George Washington Craddock was born on June 7, 1814, in Hart County, Kentucky. He was the oldest son of Jesse and Drusilla (Earles) Craddock. Jesse Craddock moved to Munfordville, became a lawyer, and joined the Whig Party. He served in both the Kentucky House and Senate.
George Craddock was appointed deputy clerk of both the county and circuit courts. Like his father, he studied law on his own and received a license to practice law in 1835. He was elected as a Whig to the state House of Representatives from a largely Democratic Hart County. In 1842 he moved to Frankfort and entered into a law partnership with James Harlan.
During the Civil War, he revived the "Kentucky Yeoman" and after the war became active in the Democratic Party, seeking the restoration of what he saw as the constitutional rights of the people. He was chairman of the Democratic state committee around 1867 and held that position for a number of years. On February 22, 1867, he was one of five nominees for governor on the first ballot at the Democratic state convention. He placed third in the balloting with 120 votes behind John L. Helm and Richard H. Stanton. Although he was not the eventual candidate, he received another gubernatorial nomination at the 1871 Democratic convention.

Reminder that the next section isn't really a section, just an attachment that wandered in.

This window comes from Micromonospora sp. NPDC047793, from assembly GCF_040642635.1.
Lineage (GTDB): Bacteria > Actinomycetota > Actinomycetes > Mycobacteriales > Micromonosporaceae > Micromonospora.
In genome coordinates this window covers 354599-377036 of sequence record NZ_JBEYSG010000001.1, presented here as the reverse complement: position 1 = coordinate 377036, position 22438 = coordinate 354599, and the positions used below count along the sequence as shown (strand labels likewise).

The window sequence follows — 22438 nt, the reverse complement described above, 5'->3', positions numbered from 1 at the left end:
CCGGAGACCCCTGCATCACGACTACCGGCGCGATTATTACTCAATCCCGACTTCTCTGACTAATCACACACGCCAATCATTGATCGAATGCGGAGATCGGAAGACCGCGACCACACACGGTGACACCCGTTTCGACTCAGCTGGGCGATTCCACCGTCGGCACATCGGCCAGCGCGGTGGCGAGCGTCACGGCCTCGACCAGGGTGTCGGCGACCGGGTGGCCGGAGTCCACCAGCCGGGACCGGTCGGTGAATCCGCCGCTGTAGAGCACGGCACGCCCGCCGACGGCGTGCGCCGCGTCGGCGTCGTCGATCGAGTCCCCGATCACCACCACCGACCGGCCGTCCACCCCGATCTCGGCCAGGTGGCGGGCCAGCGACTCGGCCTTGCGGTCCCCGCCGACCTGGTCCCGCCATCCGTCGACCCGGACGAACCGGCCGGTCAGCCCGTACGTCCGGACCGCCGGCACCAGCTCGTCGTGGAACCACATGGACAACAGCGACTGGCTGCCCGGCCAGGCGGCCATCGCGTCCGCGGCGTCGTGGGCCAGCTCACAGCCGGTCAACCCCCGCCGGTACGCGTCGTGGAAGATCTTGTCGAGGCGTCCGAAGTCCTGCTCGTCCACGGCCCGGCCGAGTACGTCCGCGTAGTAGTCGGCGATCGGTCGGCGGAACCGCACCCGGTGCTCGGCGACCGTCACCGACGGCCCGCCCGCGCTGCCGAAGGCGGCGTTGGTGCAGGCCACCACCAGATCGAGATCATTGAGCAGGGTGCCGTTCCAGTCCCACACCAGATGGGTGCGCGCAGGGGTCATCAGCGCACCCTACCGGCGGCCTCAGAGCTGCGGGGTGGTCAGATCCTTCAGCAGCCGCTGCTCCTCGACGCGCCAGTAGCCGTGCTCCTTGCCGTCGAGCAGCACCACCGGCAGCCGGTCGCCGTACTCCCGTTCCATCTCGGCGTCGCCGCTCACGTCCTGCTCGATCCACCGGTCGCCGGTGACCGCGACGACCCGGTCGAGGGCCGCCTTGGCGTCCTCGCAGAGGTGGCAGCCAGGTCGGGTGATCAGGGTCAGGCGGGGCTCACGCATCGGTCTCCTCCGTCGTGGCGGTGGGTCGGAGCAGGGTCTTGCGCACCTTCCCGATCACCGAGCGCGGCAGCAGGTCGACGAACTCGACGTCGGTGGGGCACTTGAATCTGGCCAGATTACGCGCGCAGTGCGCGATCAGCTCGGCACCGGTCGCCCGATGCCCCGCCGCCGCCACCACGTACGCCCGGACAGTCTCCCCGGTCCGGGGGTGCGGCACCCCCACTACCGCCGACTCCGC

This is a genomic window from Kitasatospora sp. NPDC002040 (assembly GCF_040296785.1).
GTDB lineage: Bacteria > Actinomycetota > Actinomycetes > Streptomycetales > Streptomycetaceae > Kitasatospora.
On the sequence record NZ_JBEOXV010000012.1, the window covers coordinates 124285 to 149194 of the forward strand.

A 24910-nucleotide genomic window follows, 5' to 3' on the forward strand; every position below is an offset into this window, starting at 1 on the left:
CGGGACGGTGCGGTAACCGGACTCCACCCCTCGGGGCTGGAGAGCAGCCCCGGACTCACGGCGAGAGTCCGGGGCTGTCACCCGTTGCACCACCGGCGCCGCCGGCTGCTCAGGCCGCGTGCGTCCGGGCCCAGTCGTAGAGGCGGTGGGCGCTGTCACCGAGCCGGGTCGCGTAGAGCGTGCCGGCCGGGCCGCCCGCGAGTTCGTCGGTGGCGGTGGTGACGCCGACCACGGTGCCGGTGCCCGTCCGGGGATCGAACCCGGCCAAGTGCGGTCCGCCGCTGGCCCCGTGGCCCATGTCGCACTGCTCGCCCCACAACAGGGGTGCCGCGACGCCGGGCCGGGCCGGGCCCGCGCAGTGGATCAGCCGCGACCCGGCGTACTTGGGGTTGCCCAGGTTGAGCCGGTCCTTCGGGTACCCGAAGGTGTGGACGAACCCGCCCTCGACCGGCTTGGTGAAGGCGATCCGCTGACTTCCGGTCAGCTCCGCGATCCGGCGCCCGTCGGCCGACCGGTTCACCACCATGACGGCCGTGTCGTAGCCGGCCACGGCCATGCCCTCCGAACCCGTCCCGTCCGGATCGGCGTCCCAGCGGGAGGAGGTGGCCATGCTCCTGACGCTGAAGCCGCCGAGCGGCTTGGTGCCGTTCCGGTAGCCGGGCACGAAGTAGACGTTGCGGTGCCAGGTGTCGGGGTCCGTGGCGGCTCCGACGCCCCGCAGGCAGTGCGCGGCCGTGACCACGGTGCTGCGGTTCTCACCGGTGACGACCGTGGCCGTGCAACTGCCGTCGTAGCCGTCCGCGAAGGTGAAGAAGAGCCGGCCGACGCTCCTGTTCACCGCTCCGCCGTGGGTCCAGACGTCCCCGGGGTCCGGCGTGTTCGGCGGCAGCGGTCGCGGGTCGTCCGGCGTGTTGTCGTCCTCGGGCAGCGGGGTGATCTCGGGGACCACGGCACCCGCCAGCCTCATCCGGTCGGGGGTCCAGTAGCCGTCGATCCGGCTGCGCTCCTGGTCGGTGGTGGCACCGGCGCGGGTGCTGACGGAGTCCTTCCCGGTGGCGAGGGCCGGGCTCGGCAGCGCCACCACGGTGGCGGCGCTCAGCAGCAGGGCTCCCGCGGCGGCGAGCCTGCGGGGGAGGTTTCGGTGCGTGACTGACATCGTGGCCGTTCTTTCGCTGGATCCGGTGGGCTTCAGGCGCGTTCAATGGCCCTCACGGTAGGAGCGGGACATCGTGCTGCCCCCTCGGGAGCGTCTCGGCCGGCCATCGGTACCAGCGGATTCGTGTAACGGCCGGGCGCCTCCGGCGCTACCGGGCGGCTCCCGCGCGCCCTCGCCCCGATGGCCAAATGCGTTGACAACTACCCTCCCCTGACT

He served as Secretary of State from 1872 to 1875, succeeding Andrew J. James, during the administration of Preston H. Leslie. In 1875 he was again elected to the Kentucky House of Representatives.
George Craddock married Mary T. Murray on April 22, 1835. She died in 1839; he then married Harriet Theobald in Frankfort on August 16, 1841. He had one son, Charles, by his first wife and eight children by his second wife, four sons and four daughters.
George Craddock died in Frankfort on April 8, 1896. He was survived by three daughters, Laura Craddock of Frankfort, Mrs. James Blackburn of Washington, D.C., and Mrs. Mark Calmes of Denver, and one son, Charles, who lived in California. The funeral service was conducted at the M.E. Church South in Frankfort and he was buried in the Frankfort Cemetery.
"Biographical Encyclopedia of Kentucky", (1878), pgs 88-90;
Rebecca Susan Craddock, "Craddock Cousins Then and Now", (1986), pg 86;
"Frankfort Cemetery in Kentucky", (1988);
L. Frank Johnson, "History of the Franklin County Bar", (1932), pgs 68-69;
Obituary, "Daily Capital" [Frankfort], April 9, 1896.